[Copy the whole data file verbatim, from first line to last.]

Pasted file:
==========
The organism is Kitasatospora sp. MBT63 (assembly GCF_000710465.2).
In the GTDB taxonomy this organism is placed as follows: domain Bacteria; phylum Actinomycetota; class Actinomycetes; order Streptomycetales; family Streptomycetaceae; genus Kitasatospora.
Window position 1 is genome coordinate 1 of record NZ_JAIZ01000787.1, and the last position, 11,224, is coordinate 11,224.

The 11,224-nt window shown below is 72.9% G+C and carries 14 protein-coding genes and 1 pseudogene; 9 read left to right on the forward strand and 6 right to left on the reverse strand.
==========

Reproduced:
The organism is Kitasatospora sp. MBT63 (assembly GCF_000710465.2).
In the GTDB taxonomy this organism is placed as follows: domain Bacteria; phylum Actinomycetota; class Actinomycetes; order Streptomycetales; family Streptomycetaceae; genus Kitasatospora.
Window position 1 is genome coordinate 1 of record NZ_JAIZ01000787.1, and the last position, 11,224, is coordinate 11,224.

The 11,224-nt window shown below is 72.9% G+C and carries 14 protein-coding genes and 1 pseudogene; 9 read left to right on the forward strand and 6 right to left on the reverse strand.